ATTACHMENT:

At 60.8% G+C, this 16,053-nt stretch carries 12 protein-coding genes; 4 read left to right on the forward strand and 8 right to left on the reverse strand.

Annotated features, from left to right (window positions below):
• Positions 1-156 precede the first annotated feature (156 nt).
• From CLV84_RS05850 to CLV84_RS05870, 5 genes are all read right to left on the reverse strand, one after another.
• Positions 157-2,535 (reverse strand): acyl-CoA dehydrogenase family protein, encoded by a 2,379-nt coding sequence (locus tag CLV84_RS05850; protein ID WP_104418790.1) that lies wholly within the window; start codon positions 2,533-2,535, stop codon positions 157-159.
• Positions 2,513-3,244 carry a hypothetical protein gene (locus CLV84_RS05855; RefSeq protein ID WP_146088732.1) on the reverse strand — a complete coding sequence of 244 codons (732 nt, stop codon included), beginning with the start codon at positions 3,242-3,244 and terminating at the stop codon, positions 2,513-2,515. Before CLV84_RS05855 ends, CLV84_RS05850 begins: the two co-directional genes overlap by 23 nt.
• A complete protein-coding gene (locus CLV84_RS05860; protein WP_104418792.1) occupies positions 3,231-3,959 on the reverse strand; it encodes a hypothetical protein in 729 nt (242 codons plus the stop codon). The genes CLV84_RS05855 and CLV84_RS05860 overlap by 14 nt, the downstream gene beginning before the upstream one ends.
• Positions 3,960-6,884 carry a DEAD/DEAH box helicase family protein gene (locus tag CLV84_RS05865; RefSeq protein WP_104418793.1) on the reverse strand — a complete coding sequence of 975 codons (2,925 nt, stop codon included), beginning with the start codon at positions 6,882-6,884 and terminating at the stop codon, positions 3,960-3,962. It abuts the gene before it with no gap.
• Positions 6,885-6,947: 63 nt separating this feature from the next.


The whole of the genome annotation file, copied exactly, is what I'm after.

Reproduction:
At 60.8% G+C, this 16,053-nt stretch carries 12 protein-coding genes; 4 read left to right on the forward strand and 8 right to left on the reverse strand.

Annotated features, from left to right (window positions below):
• Positions 1-156 precede the first annotated feature (156 nt).
• From CLV84_RS05850 to CLV84_RS05870, 5 genes are all read right to left on the reverse strand, one after another.
• Positions 157-2,535 (reverse strand): acyl-CoA dehydrogenase family protein, encoded by a 2,379-nt coding sequence (locus tag CLV84_RS05850; protein ID WP_104418790.1) that lies wholly within the window; start codon positions 2,533-2,535, stop codon positions 157-159.
• Positions 2,513-3,244 carry a hypothetical protein gene (locus CLV84_RS05855; RefSeq protein ID WP_146088732.1) on the reverse strand — a complete coding sequence of 244 codons (732 nt, stop codon included), beginning with the start codon at positions 3,242-3,244 and terminating at the stop codon, positions 2,513-2,515. Before CLV84_RS05855 ends, CLV84_RS05850 begins: the two co-directional genes overlap by 23 nt.
• A complete protein-coding gene (locus CLV84_RS05860; protein WP_104418792.1) occupies positions 3,231-3,959 on the reverse strand; it encodes a hypothetical protein in 729 nt (242 codons plus the stop codon). The genes CLV84_RS05855 and CLV84_RS05860 overlap by 14 nt, the downstream gene beginning before the upstream one ends.
• Positions 3,960-6,884 carry a DEAD/DEAH box helicase family protein gene (locus tag CLV84_RS05865; RefSeq protein WP_104418793.1) on the reverse strand — a complete coding sequence of 975 codons (2,925 nt, stop codon included), beginning with the start codon at positions 6,882-6,884 and terminating at the stop codon, positions 3,960-3,962. It abuts the gene before it with no gap.
• Positions 6,885-6,947: 63 nt separating this feature from the next.